Scuplted bust of Kennewick Man using forensic facial reconstruction, by sculptor Amanda Danning.
Native American tribes and Western scientists often have had a contentious relationship, but a new article in the journal Nature has brought tribal members and science in line on the ancestry of Kennewick Man, an 8,500-year-old fossil that five Northwest tribes have claimed as their own.
A new study of DNA extracted from one of K-Man’s hand bones appears to resolve questions about the ancestry. At a June 18 press conference at Seattle’s Burke Museum, the scientist in charge of the investigation – Dr. Eske Willerslev, director of the Centre for GeoGenetics at the University of Copenhagen – confirmed that that the bones are that of a Native American, and that his genetic signature has a close match to the Colville tribe in northeastern Washington State.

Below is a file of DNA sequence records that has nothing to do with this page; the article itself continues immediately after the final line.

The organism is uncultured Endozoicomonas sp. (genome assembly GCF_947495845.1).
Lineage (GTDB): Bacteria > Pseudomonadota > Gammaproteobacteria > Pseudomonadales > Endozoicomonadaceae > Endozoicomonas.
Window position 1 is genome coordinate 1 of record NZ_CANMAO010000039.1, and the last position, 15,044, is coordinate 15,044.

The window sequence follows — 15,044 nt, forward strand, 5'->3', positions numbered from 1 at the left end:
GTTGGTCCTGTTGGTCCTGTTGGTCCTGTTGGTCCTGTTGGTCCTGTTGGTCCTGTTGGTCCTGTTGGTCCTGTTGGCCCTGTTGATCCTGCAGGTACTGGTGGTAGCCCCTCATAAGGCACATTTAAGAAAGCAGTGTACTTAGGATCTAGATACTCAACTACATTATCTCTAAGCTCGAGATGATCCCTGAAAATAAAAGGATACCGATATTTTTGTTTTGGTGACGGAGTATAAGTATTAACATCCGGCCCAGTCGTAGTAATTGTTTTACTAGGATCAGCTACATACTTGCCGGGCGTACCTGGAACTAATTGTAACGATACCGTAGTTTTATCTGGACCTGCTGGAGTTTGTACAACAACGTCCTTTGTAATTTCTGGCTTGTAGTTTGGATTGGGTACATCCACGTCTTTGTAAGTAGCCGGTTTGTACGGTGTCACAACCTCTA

The Colville are one of the five Northwest tribes that have claimed K-Man—or the Ancient One as they call him—as one of their own.
Ruth Jim, a member of the Yakama tribal council, said of the report, “They have proven what we as people have always known.” Jim Boyd, chair of the Confederated Tribes of the Colville Reservation council, added that his people are “happy with the outcome, but we knew what the result would be.”